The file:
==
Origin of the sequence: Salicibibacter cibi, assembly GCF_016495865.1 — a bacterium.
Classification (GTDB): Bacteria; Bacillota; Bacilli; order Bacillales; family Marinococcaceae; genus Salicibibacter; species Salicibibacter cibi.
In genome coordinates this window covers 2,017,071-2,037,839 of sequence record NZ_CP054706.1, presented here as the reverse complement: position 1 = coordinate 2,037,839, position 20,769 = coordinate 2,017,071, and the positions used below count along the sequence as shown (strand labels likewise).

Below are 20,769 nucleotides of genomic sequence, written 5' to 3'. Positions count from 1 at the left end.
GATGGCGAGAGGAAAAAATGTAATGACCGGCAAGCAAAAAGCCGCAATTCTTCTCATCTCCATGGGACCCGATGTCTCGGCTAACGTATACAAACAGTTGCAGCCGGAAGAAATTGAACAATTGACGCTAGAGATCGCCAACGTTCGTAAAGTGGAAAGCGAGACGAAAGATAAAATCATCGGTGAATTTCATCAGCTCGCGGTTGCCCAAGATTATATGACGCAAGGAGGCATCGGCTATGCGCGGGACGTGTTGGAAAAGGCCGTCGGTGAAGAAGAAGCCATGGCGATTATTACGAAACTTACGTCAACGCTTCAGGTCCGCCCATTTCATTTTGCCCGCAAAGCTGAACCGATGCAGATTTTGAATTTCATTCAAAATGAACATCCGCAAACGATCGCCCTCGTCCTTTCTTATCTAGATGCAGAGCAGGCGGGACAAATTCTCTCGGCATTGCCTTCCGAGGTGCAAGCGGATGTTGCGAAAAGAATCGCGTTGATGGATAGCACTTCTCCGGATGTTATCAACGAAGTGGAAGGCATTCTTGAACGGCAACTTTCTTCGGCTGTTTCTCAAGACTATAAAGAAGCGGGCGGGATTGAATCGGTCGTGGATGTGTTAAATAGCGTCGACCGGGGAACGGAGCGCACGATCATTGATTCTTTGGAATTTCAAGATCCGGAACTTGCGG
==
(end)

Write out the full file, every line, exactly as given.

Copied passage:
Origin of the sequence: Salicibibacter cibi, assembly GCF_016495865.1 — a bacterium.
Classification (GTDB): Bacteria; Bacillota; Bacilli; order Bacillales; family Marinococcaceae; genus Salicibibacter; species Salicibibacter cibi.
In genome coordinates this window covers 2,017,071-2,037,839 of sequence record NZ_CP054706.1, presented here as the reverse complement: position 1 = coordinate 2,037,839, position 20,769 = coordinate 2,017,071, and the positions used below count along the sequence as shown (strand labels likewise).

Below are 20,769 nucleotides of genomic sequence, written 5' to 3'. Positions count from 1 at the left end.
GATGGCGAGAGGAAAAAATGTAATGACCGGCAAGCAAAAAGCCGCAATTCTTCTCATCTCCATGGGACCCGATGTCTCGGCTAACGTATACAAACAGTTGCAGCCGGAAGAAATTGAACAATTGACGCTAGAGATCGCCAACGTTCGTAAAGTGGAAAGCGAGACGAAAGATAAAATCATCGGTGAATTTCATCAGCTCGCGGTTGCCCAAGATTATATGACGCAAGGAGGCATCGGCTATGCGCGGGACGTGTTGGAAAAGGCCGTCGGTGAAGAAGAAGCCATGGCGATTATTACGAAACTTACGTCAACGCTTCAGGTCCGCCCATTTCATTTTGCCCGCAAAGCTGAACCGATGCAGATTTTGAATTTCATTCAAAATGAACATCCGCAAACGATCGCCCTCGTCCTTTCTTATCTAGATGCAGAGCAGGCGGGACAAATTCTCTCGGCATTGCCTTCCGAGGTGCAAGCGGATGTTGCGAAAAGAATCGCGTTGATGGATAGCACTTCTCCGGATGTTATCAACGAAGTGGAAGGCATTCTTGAACGGCAACTTTCTTCGGCTGTTTCTCAAGACTATAAAGAAGCGGGCGGGATTGAATCGGTCGTGGATGTGTTAAATAGCGTCGACCGGGGAACGGAGCGCACGATCATTGATTCTTTGGAATTTCAAGATCCGGAACTTGCGG